Director: Christopher Nolan
I’m not sure I should really need to explain the premise to this story but in brief this is Christopher Nolan’s telling of one of the most significant events of the second world war. Allied forces have been forced back and are surrounded upon the beach. This film tells the story of how the combined efforts of the Royal Air Force and civilian boats managed to bring home as many of the trapped soldiers home as they could.
It’s an interesting one to talk about the cast. I’ve listed Tom Hardy, Kenneth Branagh and Cillian Murphy but in reality they are only small parts in a grand tale of heroics and bravery. Perhaps I’m under valuing Hardy’s input but only to try to not take away too much from the rest of the cast. Hardy and Murphy are well established in Nolan’s movies and, alongside Kenneth Branagh, they bring the big names to the movie to apply some familiarity to the cast list. The support, not that they’re really just the support, is of an impressive standard and should be recognised equally in terms of Nolan’s direction. The fear and sense of desperation shines through in a truly perilous fashion as these young men face their impending deaths or imprisonment whilst at the same time the bravery and valour shown by the rescuing forces goes a long way to showing how much the human spirit can achieve when used as a force for good.
Dunkirk is excellent. It’s a dark and harrowing tale from one of the darkest periods in European history. Unlike Saving Private Ryan, for example, it does not resort to extremely graphic scenes to get its message across. Nolan, instead, prefers to emphasise the very real element of peril and hopelessness of what confronts these soldiers. This is matched by the optimism and dedication shown by saviours both airborne and sea-faring. In particular the score presents a pounding back drop to the early events within the movie and moves into a more Vangelis-like moments of euphoria as scenes move towards the climax. Nolan usually likes to make his films to run for a serious amount of time but here we’re at quite a shorter running time but it’s just about a perfect amount of time to tell the story he was trying to tell. Visually it’s stunning, in particular the ariel photography is incredible. Personally, it wasn’t quite up to the standard of a couple of war movies I hold in such high esteem, those being Full Metal Jacket and Platoon but those films are from a very different war and are completely different kinds of war films. It’s definitely a film worth seeing, however, and it’s certainly a better choice than a lot of the mindless dirge to hit cinemas this summer. You will still be able to hear the sound of those diving planes for some time to come after you’ve left the cinema.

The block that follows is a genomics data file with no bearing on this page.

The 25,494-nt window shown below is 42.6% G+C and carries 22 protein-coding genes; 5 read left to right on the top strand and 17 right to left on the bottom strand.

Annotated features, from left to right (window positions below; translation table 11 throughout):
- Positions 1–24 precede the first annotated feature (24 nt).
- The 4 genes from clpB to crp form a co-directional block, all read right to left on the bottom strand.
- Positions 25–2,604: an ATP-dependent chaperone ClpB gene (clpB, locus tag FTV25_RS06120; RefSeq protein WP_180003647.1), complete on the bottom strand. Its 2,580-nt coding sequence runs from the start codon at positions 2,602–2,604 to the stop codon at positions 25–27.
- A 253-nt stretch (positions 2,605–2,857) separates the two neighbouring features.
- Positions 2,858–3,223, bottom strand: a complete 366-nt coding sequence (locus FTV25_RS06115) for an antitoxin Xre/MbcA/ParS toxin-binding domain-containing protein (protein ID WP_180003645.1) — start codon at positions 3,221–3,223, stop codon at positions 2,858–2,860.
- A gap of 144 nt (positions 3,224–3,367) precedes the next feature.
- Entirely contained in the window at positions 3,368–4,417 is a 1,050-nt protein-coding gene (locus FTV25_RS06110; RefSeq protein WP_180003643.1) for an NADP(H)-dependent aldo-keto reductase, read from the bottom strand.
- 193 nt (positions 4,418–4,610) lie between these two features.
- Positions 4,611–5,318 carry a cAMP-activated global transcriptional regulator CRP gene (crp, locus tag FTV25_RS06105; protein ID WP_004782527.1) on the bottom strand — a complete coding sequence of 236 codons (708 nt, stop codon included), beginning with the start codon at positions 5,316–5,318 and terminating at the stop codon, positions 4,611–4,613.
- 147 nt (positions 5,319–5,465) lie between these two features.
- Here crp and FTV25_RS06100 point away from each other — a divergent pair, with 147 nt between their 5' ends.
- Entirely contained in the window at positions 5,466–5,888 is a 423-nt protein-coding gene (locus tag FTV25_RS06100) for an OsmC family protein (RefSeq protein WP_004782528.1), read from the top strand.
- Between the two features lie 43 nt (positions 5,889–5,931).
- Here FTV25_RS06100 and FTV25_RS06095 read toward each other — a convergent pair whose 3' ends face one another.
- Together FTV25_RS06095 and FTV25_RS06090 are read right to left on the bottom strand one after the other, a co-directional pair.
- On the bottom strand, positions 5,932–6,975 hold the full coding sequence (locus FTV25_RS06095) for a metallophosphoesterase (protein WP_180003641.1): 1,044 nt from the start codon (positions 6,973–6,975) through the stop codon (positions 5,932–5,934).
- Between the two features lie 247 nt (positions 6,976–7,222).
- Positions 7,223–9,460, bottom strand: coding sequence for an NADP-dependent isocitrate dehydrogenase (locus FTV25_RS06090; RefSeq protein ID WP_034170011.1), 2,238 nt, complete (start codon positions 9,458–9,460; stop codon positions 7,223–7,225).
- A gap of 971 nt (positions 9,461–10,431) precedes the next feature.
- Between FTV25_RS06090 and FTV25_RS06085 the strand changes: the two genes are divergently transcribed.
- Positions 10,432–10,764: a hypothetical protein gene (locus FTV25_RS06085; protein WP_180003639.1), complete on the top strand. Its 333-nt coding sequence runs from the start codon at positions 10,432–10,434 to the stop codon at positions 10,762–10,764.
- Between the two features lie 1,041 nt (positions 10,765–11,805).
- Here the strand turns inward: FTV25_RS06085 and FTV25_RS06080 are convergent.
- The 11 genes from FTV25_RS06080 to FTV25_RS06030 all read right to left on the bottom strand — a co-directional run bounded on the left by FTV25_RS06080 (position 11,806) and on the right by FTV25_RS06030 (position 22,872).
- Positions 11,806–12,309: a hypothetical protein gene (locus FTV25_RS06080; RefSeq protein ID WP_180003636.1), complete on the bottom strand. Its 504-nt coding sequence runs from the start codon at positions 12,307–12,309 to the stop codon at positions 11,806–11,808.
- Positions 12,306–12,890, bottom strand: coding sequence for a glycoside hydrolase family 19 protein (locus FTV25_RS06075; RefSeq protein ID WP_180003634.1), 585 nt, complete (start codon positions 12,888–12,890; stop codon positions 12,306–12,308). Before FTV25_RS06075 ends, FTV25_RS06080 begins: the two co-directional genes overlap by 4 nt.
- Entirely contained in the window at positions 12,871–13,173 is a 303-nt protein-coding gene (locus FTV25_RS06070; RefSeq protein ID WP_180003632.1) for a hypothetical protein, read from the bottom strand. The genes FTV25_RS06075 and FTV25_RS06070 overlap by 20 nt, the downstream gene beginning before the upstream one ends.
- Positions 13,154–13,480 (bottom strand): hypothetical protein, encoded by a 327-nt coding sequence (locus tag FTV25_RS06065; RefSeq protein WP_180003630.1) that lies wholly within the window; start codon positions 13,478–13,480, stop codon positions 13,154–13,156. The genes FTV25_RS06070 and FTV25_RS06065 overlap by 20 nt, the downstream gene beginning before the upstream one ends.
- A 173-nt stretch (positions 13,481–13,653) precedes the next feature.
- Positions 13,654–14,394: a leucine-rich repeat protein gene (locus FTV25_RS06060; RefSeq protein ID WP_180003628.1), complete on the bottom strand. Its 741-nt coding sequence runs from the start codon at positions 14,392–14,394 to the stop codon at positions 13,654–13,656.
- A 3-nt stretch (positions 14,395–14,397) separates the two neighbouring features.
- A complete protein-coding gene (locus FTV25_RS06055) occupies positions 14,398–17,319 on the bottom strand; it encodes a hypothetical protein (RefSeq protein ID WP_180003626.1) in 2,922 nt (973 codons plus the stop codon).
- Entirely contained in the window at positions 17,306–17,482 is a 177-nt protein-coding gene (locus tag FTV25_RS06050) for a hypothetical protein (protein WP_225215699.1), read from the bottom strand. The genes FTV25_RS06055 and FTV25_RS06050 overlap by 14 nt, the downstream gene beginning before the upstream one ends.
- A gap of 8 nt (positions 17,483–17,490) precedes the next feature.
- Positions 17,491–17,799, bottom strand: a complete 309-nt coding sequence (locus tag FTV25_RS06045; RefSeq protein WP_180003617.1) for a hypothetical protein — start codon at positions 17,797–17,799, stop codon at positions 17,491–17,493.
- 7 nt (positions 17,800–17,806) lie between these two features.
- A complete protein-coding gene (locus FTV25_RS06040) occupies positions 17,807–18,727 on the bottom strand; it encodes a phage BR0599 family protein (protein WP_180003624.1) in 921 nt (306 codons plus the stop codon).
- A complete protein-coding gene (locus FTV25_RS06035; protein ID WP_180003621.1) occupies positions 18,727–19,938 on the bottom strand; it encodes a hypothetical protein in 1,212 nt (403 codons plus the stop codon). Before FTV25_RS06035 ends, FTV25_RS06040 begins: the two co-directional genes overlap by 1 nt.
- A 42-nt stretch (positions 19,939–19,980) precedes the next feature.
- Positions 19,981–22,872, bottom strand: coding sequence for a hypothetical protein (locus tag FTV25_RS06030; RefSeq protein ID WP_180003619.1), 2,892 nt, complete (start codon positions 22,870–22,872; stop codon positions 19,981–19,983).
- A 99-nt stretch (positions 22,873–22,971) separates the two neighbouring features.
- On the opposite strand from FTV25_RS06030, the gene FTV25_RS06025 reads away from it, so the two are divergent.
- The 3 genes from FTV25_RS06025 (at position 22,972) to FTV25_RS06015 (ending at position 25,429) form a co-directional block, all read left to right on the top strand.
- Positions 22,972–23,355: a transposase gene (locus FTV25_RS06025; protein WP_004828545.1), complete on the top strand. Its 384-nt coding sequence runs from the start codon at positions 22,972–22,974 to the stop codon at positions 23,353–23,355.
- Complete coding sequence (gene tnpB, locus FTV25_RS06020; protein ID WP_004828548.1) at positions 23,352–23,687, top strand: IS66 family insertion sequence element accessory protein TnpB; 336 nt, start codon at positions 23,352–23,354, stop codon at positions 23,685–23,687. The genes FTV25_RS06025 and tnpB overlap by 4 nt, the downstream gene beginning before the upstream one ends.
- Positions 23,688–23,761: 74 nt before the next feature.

The Verdict: 3.5/5 Stars – Well worth your time and money.